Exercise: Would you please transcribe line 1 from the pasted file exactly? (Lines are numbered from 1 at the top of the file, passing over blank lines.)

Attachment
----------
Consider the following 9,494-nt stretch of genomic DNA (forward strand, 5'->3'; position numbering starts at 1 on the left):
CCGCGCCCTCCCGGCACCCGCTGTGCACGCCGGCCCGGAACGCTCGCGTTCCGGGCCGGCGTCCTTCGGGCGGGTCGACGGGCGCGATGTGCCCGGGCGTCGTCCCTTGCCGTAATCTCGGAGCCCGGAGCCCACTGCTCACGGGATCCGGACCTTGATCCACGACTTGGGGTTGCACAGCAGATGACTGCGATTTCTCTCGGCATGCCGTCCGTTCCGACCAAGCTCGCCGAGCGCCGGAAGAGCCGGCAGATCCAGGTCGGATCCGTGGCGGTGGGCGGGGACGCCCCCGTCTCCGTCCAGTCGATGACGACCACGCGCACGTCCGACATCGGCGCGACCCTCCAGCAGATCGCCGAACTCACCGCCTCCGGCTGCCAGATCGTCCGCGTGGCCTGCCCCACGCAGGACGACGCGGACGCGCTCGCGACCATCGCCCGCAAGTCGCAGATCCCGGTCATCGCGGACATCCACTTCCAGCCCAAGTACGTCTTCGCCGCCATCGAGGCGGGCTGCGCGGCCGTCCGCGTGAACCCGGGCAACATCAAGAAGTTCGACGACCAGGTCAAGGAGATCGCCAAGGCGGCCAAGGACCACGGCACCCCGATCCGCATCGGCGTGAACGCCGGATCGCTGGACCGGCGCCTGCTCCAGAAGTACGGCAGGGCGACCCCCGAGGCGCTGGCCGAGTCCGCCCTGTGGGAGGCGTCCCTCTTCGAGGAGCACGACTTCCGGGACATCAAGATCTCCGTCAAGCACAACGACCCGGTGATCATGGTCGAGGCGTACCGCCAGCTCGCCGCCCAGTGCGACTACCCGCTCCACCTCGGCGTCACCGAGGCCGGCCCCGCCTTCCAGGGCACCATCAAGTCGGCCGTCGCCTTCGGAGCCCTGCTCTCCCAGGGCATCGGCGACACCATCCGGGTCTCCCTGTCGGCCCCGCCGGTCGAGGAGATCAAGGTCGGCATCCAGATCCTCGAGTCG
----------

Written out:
Consider the following 9,494-nt stretch of genomic DNA (forward strand, 5'->3'; position numbering starts at 1 on the left):